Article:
Gathering a wide collection of his works, and documents including his Dada performance poem Foule Immobile, the exhibition emphases the historical importance of Berlin in Charchoune's life. After his first visit around 1910/11, he would return some ten years later as an active figure in Dada, exhibiting at Der Sturm gallery and publishing a Russian-language anthology of Dada texts.
With stops in Moscow, Barcelona, Paris and Berlin, Charchoune was exposed to a variety of modern styles, vanguard painters and writers. Up to the 1930s his reputation grew steadily, with exhibitions at Percier, Quatre Chemins, Aubier, Théophile Briant, Jeanne Bucher. He maintained his individuality, however, and organic shapes and fluid forms in his work consistently represent his strong empathic connection with nature, referencing the rural environment in which he grew up in Russia. The rhythm and fluidity in his later paintings also relate to his love for classical music.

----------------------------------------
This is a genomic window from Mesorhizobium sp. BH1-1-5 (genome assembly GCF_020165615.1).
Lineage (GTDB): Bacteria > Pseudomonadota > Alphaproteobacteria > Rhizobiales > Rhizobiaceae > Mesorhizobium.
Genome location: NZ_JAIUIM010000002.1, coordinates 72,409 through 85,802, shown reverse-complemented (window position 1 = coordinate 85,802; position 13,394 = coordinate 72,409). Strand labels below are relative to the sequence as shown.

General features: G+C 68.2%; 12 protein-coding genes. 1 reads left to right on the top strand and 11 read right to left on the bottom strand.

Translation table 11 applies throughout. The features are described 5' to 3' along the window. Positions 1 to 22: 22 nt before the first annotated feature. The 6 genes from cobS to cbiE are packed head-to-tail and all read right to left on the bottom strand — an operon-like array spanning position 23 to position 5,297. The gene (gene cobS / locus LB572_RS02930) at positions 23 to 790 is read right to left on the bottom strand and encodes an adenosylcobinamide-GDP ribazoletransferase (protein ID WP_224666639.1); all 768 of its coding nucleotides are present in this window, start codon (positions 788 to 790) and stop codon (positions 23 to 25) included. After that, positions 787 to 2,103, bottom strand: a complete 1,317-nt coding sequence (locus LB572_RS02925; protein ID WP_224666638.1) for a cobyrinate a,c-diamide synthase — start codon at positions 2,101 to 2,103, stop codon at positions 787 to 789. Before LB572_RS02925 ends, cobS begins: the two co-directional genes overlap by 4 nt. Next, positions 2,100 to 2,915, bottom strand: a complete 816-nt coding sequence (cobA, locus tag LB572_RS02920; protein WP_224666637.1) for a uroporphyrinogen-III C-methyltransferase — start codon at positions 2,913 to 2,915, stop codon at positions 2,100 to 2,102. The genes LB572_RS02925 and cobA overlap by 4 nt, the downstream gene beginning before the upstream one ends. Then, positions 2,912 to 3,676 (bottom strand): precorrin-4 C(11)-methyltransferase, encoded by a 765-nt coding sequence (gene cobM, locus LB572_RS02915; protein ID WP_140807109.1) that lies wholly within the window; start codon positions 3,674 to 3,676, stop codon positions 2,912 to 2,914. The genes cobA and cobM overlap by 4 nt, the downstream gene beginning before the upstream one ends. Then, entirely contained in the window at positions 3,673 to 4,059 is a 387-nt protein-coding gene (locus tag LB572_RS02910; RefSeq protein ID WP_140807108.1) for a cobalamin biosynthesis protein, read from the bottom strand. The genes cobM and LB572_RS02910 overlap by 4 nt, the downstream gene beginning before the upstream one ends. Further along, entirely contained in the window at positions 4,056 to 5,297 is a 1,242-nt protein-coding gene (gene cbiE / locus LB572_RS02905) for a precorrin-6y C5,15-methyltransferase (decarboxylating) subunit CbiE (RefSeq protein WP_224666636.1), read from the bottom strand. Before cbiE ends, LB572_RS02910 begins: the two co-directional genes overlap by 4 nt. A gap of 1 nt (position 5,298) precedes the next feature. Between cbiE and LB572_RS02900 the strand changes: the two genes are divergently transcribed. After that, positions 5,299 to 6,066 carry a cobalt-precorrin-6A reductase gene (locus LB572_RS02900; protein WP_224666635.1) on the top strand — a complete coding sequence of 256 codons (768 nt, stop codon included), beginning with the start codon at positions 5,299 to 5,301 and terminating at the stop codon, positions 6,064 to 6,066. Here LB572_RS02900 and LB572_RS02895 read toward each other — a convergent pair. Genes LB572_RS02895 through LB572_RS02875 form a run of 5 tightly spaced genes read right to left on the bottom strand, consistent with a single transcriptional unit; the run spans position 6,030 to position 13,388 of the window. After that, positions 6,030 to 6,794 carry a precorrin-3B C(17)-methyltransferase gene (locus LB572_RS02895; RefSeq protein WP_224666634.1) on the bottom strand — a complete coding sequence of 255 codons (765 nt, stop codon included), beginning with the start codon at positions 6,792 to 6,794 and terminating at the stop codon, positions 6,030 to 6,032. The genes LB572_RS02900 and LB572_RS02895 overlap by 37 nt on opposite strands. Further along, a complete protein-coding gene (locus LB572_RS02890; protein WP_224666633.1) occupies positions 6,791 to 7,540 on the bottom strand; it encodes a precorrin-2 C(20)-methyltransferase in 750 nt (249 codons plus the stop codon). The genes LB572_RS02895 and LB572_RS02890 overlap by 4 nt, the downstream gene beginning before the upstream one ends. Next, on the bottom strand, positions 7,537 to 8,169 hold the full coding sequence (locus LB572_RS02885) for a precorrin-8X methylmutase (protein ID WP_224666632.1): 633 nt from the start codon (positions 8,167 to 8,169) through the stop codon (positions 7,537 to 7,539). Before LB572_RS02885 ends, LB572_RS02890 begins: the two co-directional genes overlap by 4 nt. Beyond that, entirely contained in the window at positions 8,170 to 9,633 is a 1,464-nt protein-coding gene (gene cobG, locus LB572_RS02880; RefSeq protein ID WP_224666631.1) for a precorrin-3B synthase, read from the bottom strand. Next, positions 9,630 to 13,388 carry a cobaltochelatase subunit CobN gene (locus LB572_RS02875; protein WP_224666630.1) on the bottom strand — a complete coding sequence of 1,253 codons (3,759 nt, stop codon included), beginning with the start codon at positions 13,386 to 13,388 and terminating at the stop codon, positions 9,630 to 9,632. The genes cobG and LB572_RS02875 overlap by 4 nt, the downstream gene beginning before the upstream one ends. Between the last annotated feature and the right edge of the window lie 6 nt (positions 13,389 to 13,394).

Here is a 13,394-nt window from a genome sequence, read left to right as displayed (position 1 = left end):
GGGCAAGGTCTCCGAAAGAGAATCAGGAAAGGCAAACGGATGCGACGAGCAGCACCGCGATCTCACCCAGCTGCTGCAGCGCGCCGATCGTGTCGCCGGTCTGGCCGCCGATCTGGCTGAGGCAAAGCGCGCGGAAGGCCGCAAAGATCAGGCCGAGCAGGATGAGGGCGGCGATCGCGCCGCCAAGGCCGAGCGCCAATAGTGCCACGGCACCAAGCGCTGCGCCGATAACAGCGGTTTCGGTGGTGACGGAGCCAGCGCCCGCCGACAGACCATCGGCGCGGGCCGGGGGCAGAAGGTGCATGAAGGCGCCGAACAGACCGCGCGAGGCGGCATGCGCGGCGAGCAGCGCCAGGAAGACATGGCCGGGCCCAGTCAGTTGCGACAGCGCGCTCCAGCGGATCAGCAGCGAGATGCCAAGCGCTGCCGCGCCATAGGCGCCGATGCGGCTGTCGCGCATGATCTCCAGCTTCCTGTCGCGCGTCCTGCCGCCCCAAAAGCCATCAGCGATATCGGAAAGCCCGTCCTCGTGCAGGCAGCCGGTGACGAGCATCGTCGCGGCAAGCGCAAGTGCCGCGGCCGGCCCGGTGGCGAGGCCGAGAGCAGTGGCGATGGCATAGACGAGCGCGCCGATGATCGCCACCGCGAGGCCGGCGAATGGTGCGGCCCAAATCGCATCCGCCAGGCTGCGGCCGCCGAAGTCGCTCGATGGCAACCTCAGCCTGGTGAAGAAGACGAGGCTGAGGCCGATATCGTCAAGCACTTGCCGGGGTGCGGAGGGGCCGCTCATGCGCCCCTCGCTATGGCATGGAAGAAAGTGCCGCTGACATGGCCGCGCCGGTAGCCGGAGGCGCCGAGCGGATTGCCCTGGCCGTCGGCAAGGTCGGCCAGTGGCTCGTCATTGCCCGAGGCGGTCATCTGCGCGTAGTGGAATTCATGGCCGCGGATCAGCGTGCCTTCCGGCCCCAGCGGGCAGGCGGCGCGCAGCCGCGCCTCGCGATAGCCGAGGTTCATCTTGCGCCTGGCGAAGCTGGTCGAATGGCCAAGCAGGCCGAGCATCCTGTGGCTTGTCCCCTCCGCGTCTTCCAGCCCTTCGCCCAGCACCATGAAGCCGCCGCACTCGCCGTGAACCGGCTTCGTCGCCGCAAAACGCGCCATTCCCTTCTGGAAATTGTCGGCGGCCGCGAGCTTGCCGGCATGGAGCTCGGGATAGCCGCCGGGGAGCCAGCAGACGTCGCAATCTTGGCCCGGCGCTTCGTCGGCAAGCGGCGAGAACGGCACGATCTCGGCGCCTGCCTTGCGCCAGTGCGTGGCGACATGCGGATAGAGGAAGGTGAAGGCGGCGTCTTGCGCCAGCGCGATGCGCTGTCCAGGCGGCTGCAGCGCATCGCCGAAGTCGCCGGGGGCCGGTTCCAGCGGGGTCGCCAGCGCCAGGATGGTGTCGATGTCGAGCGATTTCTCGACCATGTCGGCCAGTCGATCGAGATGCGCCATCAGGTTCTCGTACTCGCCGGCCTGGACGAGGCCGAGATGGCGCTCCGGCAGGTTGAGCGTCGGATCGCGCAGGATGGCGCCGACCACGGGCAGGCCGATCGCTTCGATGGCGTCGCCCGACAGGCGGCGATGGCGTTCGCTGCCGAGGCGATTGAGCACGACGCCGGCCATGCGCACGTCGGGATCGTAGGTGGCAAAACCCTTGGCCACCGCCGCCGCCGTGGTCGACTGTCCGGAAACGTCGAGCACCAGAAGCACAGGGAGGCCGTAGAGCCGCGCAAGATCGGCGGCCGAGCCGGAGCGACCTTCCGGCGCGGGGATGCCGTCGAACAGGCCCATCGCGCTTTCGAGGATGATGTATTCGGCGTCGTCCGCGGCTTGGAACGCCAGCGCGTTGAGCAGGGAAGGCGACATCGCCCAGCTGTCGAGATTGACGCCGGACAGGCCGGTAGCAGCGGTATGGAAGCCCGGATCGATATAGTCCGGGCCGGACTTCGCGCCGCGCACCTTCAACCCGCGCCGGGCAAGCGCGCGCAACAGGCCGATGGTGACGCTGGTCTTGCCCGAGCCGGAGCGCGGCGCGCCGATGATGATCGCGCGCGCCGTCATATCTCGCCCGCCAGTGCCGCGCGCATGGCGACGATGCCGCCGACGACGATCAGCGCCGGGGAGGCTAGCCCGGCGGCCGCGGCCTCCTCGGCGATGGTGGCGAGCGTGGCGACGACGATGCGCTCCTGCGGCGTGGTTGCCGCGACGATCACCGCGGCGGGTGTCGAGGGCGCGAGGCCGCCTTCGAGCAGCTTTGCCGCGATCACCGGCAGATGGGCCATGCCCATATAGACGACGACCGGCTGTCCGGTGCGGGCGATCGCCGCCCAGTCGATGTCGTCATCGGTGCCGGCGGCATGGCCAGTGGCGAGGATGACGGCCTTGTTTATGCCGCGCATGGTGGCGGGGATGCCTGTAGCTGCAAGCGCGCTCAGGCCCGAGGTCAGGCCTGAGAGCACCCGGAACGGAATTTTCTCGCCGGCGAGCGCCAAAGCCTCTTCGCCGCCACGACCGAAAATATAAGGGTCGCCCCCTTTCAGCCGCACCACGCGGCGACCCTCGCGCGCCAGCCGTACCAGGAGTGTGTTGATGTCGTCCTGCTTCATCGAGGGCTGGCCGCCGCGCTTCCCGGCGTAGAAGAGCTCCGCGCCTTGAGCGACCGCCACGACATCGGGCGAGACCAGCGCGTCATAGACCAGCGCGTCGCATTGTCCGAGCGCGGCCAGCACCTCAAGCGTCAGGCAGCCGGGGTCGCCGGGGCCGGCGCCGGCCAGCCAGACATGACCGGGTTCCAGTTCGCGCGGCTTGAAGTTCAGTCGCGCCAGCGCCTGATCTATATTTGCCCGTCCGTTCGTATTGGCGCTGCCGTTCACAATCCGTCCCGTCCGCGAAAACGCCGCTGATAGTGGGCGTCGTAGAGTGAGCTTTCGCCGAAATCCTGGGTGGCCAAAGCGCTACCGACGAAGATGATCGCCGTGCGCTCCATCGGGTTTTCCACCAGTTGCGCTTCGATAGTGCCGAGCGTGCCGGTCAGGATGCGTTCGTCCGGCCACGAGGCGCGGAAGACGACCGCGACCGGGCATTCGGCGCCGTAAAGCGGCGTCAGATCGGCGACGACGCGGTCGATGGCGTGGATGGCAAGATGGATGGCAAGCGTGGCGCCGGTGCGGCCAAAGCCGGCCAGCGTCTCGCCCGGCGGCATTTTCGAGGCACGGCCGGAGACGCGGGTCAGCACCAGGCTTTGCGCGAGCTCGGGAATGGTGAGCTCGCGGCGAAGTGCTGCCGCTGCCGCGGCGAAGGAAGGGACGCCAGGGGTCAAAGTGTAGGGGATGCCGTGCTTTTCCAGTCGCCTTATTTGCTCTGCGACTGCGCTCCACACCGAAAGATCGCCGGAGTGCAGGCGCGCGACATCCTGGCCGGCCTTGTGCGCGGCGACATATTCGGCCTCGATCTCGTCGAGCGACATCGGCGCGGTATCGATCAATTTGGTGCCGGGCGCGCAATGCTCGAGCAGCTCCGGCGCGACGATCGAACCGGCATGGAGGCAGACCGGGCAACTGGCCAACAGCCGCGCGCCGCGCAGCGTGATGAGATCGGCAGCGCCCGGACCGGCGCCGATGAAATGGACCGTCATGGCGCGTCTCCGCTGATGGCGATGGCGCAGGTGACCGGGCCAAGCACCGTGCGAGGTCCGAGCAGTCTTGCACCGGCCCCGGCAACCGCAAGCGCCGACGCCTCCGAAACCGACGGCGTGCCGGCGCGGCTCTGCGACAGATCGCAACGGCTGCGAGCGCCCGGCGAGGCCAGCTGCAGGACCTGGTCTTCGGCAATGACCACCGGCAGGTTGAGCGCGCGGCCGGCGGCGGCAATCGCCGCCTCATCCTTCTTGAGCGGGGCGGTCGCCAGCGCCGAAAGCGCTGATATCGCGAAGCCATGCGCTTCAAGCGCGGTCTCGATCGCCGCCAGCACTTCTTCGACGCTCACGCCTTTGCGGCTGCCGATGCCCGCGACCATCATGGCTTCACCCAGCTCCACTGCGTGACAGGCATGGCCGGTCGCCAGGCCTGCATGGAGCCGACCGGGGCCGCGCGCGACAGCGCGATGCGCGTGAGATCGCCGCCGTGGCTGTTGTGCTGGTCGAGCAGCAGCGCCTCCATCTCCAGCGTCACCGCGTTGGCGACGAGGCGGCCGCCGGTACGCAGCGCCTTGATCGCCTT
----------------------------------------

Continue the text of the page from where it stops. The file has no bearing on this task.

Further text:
Charchoune quite consciously flew below the radar, commenting, 'I keep a low profile and have a lot of freedom`.